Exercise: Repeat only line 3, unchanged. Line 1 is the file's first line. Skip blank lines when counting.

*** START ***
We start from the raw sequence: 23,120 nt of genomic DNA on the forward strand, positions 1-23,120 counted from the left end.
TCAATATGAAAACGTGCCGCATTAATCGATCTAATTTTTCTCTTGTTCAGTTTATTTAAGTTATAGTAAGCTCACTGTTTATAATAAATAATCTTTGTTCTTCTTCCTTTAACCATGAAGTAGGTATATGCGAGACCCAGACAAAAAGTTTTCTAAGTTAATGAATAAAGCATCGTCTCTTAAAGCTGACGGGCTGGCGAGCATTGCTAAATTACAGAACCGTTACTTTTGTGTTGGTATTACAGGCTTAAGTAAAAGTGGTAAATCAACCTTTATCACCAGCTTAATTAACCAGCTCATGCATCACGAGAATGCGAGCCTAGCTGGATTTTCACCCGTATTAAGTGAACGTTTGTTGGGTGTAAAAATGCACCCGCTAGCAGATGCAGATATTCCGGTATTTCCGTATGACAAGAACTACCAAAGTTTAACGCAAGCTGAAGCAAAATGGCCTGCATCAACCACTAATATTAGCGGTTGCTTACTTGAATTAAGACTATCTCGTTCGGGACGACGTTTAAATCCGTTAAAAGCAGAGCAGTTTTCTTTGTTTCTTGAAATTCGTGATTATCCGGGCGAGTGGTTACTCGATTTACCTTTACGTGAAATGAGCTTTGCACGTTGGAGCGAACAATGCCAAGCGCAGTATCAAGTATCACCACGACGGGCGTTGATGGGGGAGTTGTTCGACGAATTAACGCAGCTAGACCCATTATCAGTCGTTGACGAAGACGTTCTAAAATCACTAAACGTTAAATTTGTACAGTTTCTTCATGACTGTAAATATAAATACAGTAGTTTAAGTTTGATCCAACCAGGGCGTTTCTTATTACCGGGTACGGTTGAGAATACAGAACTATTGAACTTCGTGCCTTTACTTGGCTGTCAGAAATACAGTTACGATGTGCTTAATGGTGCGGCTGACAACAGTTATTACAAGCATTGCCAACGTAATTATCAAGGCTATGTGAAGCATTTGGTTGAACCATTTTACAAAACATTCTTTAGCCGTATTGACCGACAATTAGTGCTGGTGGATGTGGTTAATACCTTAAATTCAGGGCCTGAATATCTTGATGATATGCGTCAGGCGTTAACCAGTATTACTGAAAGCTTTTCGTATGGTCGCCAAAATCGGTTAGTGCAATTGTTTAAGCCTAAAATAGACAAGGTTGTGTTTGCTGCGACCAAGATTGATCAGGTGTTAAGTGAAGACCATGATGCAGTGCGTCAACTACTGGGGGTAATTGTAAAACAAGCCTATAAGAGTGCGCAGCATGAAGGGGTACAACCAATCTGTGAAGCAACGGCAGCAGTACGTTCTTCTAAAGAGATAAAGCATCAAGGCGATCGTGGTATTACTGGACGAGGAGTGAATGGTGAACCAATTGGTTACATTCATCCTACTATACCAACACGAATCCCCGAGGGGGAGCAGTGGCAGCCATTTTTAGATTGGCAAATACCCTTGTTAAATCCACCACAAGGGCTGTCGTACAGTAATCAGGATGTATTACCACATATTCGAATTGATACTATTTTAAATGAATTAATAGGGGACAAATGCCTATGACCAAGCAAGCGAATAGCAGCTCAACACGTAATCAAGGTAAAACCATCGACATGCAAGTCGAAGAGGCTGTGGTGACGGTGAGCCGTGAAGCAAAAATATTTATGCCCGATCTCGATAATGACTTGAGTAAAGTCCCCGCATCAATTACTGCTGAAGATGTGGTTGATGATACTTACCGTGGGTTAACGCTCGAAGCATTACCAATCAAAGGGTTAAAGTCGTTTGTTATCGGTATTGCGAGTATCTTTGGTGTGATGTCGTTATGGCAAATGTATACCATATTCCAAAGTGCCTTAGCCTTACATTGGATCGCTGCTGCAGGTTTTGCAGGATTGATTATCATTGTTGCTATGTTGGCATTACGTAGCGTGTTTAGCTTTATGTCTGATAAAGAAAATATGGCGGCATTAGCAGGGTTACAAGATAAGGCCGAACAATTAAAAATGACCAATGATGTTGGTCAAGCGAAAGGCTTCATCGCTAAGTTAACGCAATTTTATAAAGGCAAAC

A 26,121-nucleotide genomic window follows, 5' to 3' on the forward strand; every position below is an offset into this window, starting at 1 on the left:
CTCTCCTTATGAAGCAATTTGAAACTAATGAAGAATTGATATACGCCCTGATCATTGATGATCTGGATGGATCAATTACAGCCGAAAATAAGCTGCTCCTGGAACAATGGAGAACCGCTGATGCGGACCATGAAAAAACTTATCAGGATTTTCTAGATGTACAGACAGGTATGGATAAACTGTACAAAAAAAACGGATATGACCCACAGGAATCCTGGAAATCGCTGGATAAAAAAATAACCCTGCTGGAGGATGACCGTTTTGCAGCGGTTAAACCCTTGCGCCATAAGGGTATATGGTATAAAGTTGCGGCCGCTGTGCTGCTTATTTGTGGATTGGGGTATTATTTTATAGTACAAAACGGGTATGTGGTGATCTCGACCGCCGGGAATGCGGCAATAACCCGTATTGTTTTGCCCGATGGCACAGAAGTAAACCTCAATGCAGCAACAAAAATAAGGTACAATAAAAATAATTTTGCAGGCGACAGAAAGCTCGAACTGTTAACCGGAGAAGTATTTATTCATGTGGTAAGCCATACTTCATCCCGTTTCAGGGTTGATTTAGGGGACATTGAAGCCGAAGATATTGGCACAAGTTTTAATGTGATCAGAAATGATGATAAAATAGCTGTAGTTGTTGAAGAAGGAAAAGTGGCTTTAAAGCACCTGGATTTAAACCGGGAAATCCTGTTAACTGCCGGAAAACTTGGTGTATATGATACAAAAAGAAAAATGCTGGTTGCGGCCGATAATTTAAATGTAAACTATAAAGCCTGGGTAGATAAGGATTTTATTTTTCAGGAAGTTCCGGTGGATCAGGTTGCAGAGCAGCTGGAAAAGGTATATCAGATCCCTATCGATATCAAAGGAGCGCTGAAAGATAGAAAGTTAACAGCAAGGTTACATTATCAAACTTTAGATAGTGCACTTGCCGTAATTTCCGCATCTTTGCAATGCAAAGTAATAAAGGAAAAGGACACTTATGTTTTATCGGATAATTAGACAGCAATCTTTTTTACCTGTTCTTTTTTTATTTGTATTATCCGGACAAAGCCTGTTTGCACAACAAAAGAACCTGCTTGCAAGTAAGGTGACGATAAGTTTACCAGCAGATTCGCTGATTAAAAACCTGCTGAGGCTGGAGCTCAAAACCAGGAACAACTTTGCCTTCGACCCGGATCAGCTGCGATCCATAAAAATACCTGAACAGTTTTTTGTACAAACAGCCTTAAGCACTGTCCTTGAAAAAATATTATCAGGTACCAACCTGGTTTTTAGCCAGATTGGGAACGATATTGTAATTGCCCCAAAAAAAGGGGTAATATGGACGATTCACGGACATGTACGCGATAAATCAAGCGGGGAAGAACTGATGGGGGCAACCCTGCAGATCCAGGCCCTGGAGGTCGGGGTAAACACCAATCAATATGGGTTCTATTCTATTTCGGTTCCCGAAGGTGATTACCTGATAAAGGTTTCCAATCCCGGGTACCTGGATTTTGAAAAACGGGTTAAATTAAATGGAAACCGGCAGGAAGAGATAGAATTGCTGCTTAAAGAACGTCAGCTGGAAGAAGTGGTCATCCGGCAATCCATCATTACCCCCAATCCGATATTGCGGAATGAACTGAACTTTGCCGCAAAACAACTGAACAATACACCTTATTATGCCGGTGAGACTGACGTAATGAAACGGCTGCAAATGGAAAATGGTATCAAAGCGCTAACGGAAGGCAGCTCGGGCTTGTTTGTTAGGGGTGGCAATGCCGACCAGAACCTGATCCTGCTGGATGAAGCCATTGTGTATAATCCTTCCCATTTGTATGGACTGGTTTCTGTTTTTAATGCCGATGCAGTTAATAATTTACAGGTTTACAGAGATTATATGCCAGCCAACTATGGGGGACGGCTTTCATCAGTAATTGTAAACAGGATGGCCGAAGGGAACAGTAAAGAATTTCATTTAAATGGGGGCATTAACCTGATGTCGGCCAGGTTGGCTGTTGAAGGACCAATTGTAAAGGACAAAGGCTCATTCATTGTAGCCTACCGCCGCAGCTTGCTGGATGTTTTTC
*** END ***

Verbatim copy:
A 26,121-nucleotide genomic window follows, 5' to 3' on the forward strand; every position below is an offset into this window, starting at 1 on the left: